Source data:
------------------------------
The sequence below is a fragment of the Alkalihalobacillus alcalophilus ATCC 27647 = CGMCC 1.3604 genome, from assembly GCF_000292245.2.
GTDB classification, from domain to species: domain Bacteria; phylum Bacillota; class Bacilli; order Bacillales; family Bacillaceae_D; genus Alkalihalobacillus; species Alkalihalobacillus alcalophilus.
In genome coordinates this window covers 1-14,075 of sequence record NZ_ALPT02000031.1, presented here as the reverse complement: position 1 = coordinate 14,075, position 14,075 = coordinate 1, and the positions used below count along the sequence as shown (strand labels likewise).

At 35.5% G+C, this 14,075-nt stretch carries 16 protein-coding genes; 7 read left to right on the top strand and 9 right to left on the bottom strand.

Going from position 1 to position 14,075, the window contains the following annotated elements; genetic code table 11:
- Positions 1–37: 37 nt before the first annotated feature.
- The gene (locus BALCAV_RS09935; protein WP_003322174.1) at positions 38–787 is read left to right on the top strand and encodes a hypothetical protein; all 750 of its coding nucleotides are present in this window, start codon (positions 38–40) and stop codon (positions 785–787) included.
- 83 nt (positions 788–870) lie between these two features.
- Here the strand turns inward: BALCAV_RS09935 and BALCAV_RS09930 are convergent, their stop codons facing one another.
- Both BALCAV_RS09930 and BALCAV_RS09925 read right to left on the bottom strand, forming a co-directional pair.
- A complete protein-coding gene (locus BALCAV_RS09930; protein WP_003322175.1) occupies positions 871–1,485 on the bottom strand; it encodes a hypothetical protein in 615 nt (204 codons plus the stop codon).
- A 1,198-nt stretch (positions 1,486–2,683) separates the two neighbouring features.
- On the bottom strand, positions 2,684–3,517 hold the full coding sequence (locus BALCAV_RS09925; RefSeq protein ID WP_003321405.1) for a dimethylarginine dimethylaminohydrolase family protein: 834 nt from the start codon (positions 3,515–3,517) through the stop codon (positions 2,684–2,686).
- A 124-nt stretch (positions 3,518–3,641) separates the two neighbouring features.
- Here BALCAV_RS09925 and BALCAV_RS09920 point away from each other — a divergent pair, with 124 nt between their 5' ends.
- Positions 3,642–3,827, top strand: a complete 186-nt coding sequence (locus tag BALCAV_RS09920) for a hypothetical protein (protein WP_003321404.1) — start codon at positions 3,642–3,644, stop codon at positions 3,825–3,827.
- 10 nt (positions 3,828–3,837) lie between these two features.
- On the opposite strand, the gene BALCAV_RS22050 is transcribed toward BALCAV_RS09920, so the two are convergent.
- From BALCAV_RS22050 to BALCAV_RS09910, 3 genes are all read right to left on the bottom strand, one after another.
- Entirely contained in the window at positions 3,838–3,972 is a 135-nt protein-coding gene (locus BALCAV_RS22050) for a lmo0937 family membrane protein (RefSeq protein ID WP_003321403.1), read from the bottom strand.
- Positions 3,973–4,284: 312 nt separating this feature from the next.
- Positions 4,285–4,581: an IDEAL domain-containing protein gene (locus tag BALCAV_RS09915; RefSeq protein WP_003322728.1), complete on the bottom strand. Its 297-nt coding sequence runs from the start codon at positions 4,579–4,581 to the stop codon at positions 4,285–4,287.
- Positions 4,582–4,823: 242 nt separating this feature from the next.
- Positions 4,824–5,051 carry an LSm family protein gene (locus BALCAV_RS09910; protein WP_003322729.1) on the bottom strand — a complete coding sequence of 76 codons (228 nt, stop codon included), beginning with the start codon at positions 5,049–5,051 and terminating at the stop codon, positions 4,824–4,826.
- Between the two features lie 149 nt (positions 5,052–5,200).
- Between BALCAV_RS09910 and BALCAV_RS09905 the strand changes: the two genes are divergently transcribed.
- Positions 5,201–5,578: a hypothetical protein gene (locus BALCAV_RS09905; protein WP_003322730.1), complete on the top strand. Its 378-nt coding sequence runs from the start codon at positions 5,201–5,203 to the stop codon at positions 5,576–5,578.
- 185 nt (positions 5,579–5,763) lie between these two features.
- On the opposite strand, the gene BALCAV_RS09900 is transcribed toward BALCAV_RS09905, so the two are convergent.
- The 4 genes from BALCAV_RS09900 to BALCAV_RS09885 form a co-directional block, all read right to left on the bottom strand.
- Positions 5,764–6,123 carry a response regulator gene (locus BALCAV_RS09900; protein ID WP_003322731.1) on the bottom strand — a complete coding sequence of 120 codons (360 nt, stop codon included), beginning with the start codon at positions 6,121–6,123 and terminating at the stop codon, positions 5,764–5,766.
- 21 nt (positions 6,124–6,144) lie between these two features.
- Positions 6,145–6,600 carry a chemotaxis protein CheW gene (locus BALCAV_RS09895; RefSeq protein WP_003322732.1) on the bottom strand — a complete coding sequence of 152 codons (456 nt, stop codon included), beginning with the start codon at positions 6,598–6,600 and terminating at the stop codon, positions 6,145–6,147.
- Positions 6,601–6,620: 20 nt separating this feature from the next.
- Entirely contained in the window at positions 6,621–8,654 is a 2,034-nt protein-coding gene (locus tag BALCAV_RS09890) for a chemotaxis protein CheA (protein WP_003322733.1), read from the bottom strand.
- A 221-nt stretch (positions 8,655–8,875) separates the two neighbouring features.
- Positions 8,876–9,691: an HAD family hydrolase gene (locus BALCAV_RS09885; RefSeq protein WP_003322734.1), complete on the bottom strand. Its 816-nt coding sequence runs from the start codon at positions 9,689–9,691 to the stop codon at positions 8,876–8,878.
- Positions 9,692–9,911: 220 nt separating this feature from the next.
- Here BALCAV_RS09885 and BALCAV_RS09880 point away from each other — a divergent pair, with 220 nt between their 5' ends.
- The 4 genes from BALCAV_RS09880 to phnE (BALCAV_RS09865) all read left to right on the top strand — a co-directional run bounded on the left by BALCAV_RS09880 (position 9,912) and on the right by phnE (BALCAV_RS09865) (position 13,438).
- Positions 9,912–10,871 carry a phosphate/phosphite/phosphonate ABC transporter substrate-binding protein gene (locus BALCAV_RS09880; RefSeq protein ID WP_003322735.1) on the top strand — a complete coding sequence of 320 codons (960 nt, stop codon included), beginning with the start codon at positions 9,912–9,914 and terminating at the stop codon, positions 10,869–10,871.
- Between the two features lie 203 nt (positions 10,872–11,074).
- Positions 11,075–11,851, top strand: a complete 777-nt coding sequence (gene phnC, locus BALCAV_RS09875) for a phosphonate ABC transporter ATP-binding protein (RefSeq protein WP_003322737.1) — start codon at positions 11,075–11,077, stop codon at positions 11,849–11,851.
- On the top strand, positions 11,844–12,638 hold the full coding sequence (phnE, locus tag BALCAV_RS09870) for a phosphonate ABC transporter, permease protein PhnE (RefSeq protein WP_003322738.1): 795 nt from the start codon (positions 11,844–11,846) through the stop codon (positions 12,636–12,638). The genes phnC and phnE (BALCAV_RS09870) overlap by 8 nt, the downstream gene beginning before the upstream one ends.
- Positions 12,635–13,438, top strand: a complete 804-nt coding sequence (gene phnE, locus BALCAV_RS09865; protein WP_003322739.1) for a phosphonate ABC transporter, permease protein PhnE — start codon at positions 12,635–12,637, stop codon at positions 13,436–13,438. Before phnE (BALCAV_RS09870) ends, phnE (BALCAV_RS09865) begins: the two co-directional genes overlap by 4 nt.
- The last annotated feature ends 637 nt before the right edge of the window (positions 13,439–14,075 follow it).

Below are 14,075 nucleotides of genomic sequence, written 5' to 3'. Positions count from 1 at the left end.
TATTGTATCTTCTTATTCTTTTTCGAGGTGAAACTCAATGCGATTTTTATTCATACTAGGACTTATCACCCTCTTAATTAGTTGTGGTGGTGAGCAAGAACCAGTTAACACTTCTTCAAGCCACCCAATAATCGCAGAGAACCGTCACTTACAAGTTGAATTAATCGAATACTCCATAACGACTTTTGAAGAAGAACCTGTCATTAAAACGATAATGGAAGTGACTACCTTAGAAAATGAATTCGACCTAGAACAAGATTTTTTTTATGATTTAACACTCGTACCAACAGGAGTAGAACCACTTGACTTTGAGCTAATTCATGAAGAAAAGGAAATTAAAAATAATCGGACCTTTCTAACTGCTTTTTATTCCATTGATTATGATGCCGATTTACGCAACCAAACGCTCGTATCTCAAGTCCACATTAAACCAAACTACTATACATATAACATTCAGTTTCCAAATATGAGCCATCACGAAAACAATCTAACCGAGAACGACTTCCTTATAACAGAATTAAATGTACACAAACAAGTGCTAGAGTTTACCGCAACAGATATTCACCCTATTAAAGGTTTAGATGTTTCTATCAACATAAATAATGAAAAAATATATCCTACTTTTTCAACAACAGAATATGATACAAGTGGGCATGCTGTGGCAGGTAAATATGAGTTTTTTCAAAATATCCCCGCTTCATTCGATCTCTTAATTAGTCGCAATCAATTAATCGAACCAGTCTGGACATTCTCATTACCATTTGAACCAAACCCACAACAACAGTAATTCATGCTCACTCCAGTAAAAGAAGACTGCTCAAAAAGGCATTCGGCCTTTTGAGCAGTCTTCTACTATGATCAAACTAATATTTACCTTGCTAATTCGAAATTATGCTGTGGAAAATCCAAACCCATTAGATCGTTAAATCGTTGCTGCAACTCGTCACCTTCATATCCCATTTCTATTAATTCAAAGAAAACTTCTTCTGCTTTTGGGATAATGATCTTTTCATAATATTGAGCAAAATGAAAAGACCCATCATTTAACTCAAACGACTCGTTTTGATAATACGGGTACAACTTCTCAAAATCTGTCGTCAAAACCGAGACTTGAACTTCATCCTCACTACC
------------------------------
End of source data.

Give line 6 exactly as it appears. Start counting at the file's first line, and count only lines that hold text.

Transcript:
- Positions 1–37: 37 nt before the first annotated feature.